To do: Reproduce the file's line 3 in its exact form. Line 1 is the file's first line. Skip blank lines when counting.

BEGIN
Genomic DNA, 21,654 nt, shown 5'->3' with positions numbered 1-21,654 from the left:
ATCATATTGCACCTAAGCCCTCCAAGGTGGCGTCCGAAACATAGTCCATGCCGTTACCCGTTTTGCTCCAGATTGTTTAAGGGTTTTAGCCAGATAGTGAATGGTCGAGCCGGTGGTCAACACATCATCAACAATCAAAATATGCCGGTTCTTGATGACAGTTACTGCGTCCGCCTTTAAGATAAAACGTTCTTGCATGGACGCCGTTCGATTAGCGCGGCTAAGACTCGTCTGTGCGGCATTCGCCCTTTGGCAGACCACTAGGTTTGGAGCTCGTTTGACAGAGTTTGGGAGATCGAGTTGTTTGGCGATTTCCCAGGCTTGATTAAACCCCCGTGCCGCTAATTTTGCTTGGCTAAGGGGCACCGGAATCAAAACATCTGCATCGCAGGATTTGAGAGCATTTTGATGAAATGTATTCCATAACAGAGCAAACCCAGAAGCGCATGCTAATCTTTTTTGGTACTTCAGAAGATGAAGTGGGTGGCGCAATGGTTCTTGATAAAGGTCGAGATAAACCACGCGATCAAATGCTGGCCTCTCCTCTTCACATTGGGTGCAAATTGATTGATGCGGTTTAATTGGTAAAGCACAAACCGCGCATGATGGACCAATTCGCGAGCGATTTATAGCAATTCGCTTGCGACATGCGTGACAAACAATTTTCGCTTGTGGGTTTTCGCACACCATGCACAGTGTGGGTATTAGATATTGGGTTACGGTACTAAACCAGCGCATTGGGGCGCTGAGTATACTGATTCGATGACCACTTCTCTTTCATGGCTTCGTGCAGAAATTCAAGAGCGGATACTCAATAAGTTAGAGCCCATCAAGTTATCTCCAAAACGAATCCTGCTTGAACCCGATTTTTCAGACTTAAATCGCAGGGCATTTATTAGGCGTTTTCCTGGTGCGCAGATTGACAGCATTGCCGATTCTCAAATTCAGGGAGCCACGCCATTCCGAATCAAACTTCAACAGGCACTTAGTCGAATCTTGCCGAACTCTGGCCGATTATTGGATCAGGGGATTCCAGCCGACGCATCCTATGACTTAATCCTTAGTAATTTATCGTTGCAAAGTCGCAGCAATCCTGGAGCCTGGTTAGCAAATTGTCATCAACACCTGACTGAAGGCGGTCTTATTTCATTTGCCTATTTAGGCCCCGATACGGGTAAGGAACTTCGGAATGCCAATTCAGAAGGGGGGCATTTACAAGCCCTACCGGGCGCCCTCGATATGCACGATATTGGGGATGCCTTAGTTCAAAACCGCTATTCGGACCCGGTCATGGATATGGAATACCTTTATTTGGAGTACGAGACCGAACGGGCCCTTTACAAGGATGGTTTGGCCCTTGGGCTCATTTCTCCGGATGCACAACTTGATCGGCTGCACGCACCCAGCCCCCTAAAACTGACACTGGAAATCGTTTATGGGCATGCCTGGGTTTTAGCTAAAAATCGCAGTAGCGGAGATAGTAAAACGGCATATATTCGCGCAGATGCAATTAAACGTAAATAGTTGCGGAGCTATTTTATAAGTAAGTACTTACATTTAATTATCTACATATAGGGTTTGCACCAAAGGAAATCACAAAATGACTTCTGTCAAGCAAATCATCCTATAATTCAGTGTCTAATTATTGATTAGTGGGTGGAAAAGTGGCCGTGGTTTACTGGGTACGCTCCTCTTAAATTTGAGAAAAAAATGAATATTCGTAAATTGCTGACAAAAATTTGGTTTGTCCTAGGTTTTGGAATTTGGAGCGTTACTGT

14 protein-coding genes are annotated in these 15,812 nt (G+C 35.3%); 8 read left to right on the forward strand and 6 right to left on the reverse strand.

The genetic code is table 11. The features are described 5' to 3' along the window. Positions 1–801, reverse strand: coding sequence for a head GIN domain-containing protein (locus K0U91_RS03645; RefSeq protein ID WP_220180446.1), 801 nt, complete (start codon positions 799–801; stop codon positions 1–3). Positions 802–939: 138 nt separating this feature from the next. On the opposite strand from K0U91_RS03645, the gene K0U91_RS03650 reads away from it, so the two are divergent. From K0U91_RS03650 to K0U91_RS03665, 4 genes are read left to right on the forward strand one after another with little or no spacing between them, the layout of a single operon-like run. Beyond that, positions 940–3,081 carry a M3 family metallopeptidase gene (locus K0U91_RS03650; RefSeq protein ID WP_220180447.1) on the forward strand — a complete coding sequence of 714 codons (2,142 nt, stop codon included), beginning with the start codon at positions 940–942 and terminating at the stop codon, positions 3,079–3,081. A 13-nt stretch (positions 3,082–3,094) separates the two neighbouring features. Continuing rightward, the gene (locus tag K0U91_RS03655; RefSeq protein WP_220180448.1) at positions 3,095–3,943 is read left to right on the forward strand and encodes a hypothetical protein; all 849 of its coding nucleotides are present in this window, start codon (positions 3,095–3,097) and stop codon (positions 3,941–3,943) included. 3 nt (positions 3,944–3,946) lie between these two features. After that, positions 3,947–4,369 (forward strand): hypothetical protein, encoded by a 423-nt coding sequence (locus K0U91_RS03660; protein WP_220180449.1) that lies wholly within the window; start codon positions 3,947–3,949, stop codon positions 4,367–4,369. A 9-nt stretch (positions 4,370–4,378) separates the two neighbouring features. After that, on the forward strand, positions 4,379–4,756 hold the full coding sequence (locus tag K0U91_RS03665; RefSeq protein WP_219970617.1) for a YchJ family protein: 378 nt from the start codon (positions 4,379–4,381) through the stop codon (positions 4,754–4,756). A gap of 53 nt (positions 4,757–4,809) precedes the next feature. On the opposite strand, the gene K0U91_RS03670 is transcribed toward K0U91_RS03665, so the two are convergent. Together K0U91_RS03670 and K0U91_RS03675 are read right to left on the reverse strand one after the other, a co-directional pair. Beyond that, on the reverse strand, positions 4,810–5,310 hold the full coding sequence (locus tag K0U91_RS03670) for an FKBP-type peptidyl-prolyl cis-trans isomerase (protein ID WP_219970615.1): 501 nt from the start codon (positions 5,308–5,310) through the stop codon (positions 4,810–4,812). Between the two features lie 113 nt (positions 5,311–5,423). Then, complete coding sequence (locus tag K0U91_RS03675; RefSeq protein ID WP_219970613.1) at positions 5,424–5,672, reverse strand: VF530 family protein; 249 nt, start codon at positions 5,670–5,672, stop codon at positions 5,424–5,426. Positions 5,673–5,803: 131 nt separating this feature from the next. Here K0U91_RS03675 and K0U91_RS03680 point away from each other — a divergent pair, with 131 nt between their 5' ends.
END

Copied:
14 protein-coding genes are annotated in these 15,812 nt (G+C 35.3%); 8 read left to right on the forward strand and 6 right to left on the reverse strand.